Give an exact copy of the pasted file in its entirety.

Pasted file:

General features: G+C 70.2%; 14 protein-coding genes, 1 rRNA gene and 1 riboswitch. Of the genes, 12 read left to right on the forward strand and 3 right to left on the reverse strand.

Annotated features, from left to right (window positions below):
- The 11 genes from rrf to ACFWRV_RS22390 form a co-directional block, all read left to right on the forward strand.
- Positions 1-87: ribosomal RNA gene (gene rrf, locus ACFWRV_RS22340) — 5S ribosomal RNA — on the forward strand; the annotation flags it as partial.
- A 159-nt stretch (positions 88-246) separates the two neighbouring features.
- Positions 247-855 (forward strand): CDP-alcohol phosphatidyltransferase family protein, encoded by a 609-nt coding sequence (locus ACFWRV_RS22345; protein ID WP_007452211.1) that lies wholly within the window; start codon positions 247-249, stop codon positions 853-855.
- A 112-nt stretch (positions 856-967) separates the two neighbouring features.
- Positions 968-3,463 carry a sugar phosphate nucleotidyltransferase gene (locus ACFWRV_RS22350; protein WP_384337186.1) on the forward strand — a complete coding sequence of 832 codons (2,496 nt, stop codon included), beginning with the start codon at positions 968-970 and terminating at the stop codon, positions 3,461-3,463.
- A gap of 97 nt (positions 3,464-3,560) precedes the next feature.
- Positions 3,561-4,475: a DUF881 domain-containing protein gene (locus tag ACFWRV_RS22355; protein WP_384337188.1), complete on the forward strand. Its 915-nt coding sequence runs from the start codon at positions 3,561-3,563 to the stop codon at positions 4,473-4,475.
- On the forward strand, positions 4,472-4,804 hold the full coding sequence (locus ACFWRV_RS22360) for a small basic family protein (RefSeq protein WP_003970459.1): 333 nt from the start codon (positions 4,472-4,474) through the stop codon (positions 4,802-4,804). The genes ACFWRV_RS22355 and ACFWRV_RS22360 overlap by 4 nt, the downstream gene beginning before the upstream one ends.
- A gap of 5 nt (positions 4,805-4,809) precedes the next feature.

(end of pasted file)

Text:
General features: G+C 70.2%; 14 protein-coding genes, 1 rRNA gene and 1 riboswitch. Of the genes, 12 read left to right on the forward strand and 3 right to left on the reverse strand.

Annotated features, from left to right (window positions below):
- The 11 genes from rrf to ACFWRV_RS22390 form a co-directional block, all read left to right on the forward strand.
- Positions 1-87: ribosomal RNA gene (gene rrf, locus ACFWRV_RS22340) — 5S ribosomal RNA — on the forward strand; the annotation flags it as partial.
- A 159-nt stretch (positions 88-246) separates the two neighbouring features.
- Positions 247-855 (forward strand): CDP-alcohol phosphatidyltransferase family protein, encoded by a 609-nt coding sequence (locus ACFWRV_RS22345; protein ID WP_007452211.1) that lies wholly within the window; start codon positions 247-249, stop codon positions 853-855.
- A 112-nt stretch (positions 856-967) separates the two neighbouring features.
- Positions 968-3,463 carry a sugar phosphate nucleotidyltransferase gene (locus ACFWRV_RS22350; protein WP_384337186.1) on the forward strand — a complete coding sequence of 832 codons (2,496 nt, stop codon included), beginning with the start codon at positions 968-970 and terminating at the stop codon, positions 3,461-3,463.
- A gap of 97 nt (positions 3,464-3,560) precedes the next feature.
- Positions 3,561-4,475: a DUF881 domain-containing protein gene (locus tag ACFWRV_RS22355; protein WP_384337188.1), complete on the forward strand. Its 915-nt coding sequence runs from the start codon at positions 3,561-3,563 to the stop codon at positions 4,473-4,475.
- On the forward strand, positions 4,472-4,804 hold the full coding sequence (locus ACFWRV_RS22360) for a small basic family protein (RefSeq protein WP_003970459.1): 333 nt from the start codon (positions 4,472-4,474) through the stop codon (positions 4,802-4,804). The genes ACFWRV_RS22355 and ACFWRV_RS22360 overlap by 4 nt, the downstream gene beginning before the upstream one ends.
- A gap of 5 nt (positions 4,805-4,809) precedes the next feature.